As data grows, a shift in computing paradigm is underway. I started my professional career in the 1990s, during massive shift from mainframe computing to the heyday of client/server computing and enterprise applications such as ERP, CRM, and human resources software. Relational databases like Oracle, DB2, SQL Server, and Informix offered improvements to managing data, and the technique of combining a new class of midrange servers from Sun Microsystems, Digital Equipment Corporation, IBM, and Hewlett-Packard with storage tiers from EMC and IBM reduced costs and complexity over traditional mainframes.
However, what remained was that these new applications continued to operate on moderate amounts of structured data. Most of the time and effort was spent developing and executing consistent business logic on these relatively modest data sets. The primary value was not in the data but in the application business logic itself. During the past decade, data has grown phenomenally, and an overwhelming amount of the world’s data is unstructured data. As data has grown so has the size and scale of infrastructure required to handle these large and growing data sets.
Unlike enterprise business applications of the 1990s, systems processing this growing deluge of unstructured data have to deal with an entirely different class of problems. As data scales beyond petabytes, simply ingesting, storing, retrieving, and processing data becomes challenging using traditional server and application architectures.
The sheer scale of infrastructure needed to support these workflows is, for most companies, daunting. There is network complexity required to support terabytes per hour data ingest rates, a large and growing storage tier, and a compute infrastructure that continuously scans incoming data to classify and process it. Businesses must tackle all of this complexity associated with the heavy lifting of undifferentiated infrastructure before they can execute the first line of code that is actually unique to them.
The effort of setting up scalable server, storage and networking infrastructure required to even get started far exceeds the effort to actually process the data and derive value from it.
Next Up: The Era Of Data-Centric Computing
The earliest companies to be awash with data were Google and Facebook. Faced with unprecedented data and user growth, they were forced to re-invent the entire technology stack that powers their infrastructure. They reimagined hardware platforms, ways to manage compute resources, monitor and manage data center infrastructure, route messages between applications, store data and analyze it.
Mary Meeker points out in her 2016 Internet Trends presentation (see slides 194 – 197), that current and future data growth comes from machines, including cars, cameras, satellites or phones. As with all things electronic, over the past decade, these machine based sources of data have become more powerful and less expensive resulting in an explosion in both their numbers and the volume of data produced by them.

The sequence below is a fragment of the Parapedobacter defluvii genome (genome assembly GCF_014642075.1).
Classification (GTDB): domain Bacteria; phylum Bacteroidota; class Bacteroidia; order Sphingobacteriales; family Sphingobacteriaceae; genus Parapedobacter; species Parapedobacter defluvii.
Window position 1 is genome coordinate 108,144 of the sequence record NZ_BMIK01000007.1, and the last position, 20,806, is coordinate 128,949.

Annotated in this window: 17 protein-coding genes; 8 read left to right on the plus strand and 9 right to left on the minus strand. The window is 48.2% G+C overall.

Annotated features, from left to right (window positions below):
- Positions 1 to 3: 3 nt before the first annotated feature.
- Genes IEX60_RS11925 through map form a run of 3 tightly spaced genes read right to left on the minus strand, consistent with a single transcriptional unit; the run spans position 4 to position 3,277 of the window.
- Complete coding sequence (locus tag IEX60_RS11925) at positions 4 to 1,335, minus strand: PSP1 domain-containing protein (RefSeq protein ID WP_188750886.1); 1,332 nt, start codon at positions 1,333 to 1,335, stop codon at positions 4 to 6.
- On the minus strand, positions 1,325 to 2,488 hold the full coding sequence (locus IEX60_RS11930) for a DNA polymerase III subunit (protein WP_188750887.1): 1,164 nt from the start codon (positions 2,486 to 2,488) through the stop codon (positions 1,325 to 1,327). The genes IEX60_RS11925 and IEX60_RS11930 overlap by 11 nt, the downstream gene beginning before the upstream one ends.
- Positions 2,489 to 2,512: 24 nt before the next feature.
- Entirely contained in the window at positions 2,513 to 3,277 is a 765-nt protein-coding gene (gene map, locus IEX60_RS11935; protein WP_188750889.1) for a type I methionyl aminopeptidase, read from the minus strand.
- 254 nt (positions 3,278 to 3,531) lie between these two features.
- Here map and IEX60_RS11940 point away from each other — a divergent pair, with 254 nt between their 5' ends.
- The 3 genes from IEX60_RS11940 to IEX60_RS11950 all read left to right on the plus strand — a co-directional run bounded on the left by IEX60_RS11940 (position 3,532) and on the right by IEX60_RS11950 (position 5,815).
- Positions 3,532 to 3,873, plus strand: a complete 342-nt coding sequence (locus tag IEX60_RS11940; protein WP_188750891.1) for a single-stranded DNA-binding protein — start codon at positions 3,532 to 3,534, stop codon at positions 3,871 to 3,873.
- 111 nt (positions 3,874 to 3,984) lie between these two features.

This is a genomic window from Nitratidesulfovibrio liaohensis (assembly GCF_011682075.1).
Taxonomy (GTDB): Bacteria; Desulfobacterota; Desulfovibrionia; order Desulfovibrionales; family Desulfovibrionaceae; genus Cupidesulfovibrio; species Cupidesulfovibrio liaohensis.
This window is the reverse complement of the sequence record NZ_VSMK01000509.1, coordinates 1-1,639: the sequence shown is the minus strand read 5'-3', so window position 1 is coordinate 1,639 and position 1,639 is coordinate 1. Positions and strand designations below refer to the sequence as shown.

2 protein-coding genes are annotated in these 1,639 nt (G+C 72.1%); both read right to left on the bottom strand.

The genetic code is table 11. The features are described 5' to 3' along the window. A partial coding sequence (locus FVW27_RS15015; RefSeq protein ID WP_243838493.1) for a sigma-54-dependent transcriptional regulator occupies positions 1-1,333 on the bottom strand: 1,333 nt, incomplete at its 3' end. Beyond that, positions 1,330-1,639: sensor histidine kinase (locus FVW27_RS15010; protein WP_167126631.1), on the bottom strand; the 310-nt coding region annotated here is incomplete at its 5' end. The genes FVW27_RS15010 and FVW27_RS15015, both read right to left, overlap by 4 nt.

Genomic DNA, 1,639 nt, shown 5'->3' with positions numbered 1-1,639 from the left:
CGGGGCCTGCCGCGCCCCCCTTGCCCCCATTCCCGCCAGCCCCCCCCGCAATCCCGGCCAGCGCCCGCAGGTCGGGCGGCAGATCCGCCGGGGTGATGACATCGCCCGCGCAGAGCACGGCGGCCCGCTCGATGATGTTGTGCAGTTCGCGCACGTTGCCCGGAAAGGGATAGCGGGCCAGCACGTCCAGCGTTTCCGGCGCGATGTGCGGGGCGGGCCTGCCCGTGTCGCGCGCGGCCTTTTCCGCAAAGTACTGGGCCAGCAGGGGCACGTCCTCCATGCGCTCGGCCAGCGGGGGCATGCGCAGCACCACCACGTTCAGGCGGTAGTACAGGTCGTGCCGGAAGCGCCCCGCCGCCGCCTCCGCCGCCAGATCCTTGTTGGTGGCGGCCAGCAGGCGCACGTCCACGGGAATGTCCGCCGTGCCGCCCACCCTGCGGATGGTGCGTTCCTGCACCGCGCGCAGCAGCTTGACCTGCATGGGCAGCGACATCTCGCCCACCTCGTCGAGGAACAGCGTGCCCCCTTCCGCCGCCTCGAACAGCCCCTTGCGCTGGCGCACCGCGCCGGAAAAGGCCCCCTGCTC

For example, scientists and researchers are now working with a new generation of instruments that allow them to observe the world around us at a microscopic level in full motion. Needless to say, these instruments produce many terabytes of data per experiment.
The proliferation of inexpensive drones in conjunction with high resolution, multi-frequency sensors means that it is now possible to create high-resolution 3D images of physical infrastructures such as bridges, tunnels and buildings.
Not only is data now ubiquitous, it is now more valuable than ever before, serving as the basis to inform new business models and more rapid decision making. What started at Google and Facebook is now a broad trend. For a growing number of businesses, data has become the most valuable asset (“the new oil”).
In this growing world of data-centric computing, the primary value is not in the business logic but in the data itself. Consider that a competitor to Facebook could write the same business logic and remain uncompetitive because of the lack of data and the absence of an efficient infrastructure stack to handle the growing volume of data.
New infrastructure and application concepts are now emerging to address these problems of data-centric computing. Born out of necessity at companies like Google, Amazon, Facebook and Microsoft, these new patterns are becoming more relevant to a wide variety of businesses and to the enterprise data center.
No single system — no matter how fast — can handle the large and growing scale of data and related computational needs.